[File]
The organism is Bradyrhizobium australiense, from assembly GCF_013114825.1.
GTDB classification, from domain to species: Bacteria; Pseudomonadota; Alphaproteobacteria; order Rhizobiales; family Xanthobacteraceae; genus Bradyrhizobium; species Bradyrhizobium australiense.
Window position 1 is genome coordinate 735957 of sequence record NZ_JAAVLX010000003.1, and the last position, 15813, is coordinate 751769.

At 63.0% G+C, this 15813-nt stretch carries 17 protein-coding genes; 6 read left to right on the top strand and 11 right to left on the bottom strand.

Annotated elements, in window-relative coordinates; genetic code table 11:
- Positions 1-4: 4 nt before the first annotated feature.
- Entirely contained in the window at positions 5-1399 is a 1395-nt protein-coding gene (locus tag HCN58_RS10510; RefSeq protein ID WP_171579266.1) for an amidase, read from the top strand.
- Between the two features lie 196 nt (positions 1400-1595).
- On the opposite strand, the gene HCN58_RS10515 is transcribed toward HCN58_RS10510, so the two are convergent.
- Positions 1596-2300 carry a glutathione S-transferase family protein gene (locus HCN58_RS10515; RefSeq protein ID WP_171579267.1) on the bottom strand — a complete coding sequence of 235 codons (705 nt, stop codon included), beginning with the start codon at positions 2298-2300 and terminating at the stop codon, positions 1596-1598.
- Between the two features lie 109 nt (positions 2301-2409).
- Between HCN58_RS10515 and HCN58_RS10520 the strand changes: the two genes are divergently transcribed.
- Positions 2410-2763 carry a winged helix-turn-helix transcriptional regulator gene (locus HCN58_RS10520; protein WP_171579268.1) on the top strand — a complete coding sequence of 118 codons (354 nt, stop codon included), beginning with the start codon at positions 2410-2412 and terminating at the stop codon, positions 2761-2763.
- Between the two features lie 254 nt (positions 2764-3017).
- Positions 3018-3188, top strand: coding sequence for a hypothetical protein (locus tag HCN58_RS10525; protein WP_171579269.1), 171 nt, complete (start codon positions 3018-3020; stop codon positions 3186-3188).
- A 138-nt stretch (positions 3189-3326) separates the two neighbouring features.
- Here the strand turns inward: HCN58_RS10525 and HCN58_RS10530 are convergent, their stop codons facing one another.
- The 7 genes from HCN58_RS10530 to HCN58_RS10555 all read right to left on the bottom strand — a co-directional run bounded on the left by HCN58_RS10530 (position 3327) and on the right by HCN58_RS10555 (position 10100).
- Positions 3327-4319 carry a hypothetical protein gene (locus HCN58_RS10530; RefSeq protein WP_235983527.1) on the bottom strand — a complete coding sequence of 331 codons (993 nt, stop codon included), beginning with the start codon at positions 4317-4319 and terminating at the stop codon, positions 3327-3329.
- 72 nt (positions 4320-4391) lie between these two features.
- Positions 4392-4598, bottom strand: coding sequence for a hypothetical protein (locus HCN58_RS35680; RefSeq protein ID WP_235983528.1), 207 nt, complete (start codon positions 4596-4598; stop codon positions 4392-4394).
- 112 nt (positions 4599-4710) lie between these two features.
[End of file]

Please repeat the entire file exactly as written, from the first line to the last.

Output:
The organism is Bradyrhizobium australiense, from assembly GCF_013114825.1.
GTDB classification, from domain to species: Bacteria; Pseudomonadota; Alphaproteobacteria; order Rhizobiales; family Xanthobacteraceae; genus Bradyrhizobium; species Bradyrhizobium australiense.
Window position 1 is genome coordinate 735957 of sequence record NZ_JAAVLX010000003.1, and the last position, 15813, is coordinate 751769.

At 63.0% G+C, this 15813-nt stretch carries 17 protein-coding genes; 6 read left to right on the top strand and 11 right to left on the bottom strand.

Annotated elements, in window-relative coordinates; genetic code table 11:
- Positions 1-4: 4 nt before the first annotated feature.
- Entirely contained in the window at positions 5-1399 is a 1395-nt protein-coding gene (locus tag HCN58_RS10510; RefSeq protein ID WP_171579266.1) for an amidase, read from the top strand.
- Between the two features lie 196 nt (positions 1400-1595).
- On the opposite strand, the gene HCN58_RS10515 is transcribed toward HCN58_RS10510, so the two are convergent.
- Positions 1596-2300 carry a glutathione S-transferase family protein gene (locus HCN58_RS10515; RefSeq protein ID WP_171579267.1) on the bottom strand — a complete coding sequence of 235 codons (705 nt, stop codon included), beginning with the start codon at positions 2298-2300 and terminating at the stop codon, positions 1596-1598.
- Between the two features lie 109 nt (positions 2301-2409).
- Between HCN58_RS10515 and HCN58_RS10520 the strand changes: the two genes are divergently transcribed.
- Positions 2410-2763 carry a winged helix-turn-helix transcriptional regulator gene (locus HCN58_RS10520; protein WP_171579268.1) on the top strand — a complete coding sequence of 118 codons (354 nt, stop codon included), beginning with the start codon at positions 2410-2412 and terminating at the stop codon, positions 2761-2763.
- Between the two features lie 254 nt (positions 2764-3017).
- Positions 3018-3188, top strand: coding sequence for a hypothetical protein (locus tag HCN58_RS10525; protein WP_171579269.1), 171 nt, complete (start codon positions 3018-3020; stop codon positions 3186-3188).
- A 138-nt stretch (positions 3189-3326) separates the two neighbouring features.
- Here the strand turns inward: HCN58_RS10525 and HCN58_RS10530 are convergent, their stop codons facing one another.
- The 7 genes from HCN58_RS10530 to HCN58_RS10555 all read right to left on the bottom strand — a co-directional run bounded on the left by HCN58_RS10530 (position 3327) and on the right by HCN58_RS10555 (position 10100).
- Positions 3327-4319 carry a hypothetical protein gene (locus HCN58_RS10530; RefSeq protein WP_235983527.1) on the bottom strand — a complete coding sequence of 331 codons (993 nt, stop codon included), beginning with the start codon at positions 4317-4319 and terminating at the stop codon, positions 3327-3329.
- 72 nt (positions 4320-4391) lie between these two features.
- Positions 4392-4598, bottom strand: coding sequence for a hypothetical protein (locus HCN58_RS35680; RefSeq protein ID WP_235983528.1), 207 nt, complete (start codon positions 4596-4598; stop codon positions 4392-4394).
- 112 nt (positions 4599-4710) lie between these two features.